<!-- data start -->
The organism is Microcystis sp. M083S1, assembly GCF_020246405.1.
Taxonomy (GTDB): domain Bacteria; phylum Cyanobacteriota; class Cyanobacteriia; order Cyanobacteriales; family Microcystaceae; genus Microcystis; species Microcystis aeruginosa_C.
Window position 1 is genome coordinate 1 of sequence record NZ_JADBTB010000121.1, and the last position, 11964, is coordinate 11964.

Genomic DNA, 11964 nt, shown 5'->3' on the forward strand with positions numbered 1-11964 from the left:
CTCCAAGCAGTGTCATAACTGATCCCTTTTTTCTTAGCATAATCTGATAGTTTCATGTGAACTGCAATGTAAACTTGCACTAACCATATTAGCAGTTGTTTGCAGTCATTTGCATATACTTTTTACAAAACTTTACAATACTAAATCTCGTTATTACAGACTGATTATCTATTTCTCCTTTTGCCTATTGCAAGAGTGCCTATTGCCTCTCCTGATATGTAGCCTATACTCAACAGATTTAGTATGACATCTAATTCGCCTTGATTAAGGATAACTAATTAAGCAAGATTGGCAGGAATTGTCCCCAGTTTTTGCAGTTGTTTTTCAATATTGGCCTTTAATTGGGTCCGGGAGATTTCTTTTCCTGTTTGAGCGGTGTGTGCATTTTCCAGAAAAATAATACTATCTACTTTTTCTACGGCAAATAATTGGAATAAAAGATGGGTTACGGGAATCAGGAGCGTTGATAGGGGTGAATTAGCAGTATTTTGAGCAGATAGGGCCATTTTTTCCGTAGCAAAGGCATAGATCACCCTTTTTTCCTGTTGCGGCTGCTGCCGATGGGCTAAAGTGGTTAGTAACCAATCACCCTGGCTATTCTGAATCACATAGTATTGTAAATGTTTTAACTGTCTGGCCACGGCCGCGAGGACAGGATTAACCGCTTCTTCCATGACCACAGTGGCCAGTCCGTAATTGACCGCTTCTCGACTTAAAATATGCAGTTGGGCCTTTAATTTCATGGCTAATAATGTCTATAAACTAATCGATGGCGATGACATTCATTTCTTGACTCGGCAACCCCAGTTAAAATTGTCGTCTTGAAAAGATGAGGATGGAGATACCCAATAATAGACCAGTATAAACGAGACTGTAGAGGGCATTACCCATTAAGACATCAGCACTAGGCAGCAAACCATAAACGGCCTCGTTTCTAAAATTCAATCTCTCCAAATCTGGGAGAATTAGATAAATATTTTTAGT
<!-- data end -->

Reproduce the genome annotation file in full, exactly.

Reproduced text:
The organism is Microcystis sp. M083S1, assembly GCF_020246405.1.
Taxonomy (GTDB): domain Bacteria; phylum Cyanobacteriota; class Cyanobacteriia; order Cyanobacteriales; family Microcystaceae; genus Microcystis; species Microcystis aeruginosa_C.
Window position 1 is genome coordinate 1 of sequence record NZ_JADBTB010000121.1, and the last position, 11964, is coordinate 11964.

Genomic DNA, 11964 nt, shown 5'->3' on the forward strand with positions numbered 1-11964 from the left:
CTCCAAGCAGTGTCATAACTGATCCCTTTTTTCTTAGCATAATCTGATAGTTTCATGTGAACTGCAATGTAAACTTGCACTAACCATATTAGCAGTTGTTTGCAGTCATTTGCATATACTTTTTACAAAACTTTACAATACTAAATCTCGTTATTACAGACTGATTATCTATTTCTCCTTTTGCCTATTGCAAGAGTGCCTATTGCCTCTCCTGATATGTAGCCTATACTCAACAGATTTAGTATGACATCTAATTCGCCTTGATTAAGGATAACTAATTAAGCAAGATTGGCAGGAATTGTCCCCAGTTTTTGCAGTTGTTTTTCAATATTGGCCTTTAATTGGGTCCGGGAGATTTCTTTTCCTGTTTGAGCGGTGTGTGCATTTTCCAGAAAAATAATACTATCTACTTTTTCTACGGCAAATAATTGGAATAAAAGATGGGTTACGGGAATCAGGAGCGTTGATAGGGGTGAATTAGCAGTATTTTGAGCAGATAGGGCCATTTTTTCCGTAGCAAAGGCATAGATCACCCTTTTTTCCTGTTGCGGCTGCTGCCGATGGGCTAAAGTGGTTAGTAACCAATCACCCTGGCTATTCTGAATCACATAGTATTGTAAATGTTTTAACTGTCTGGCCACGGCCGCGAGGACAGGATTAACCGCTTCTTCCATGACCACAGTGGCCAGTCCGTAATTGACCGCTTCTCGACTTAAAATATGCAGTTGGGCCTTTAATTTCATGGCTAATAATGTCTATAAACTAATCGATGGCGATGACATTCATTTCTTGACTCGGCAACCCCAGTTAAAATTGTCGTCTTGAAAAGATGAGGATGGAGATACCCAATAATAGACCAGTATAAACGAGACTGTAGAGGGCATTACCCATTAAGACATCAGCACTAGGCAGCAAACCATAAACGGCCTCGTTTCTAAAATTCAATCTCTCCAAATCTGGGAGAATTAGATAAATATTTTTAGT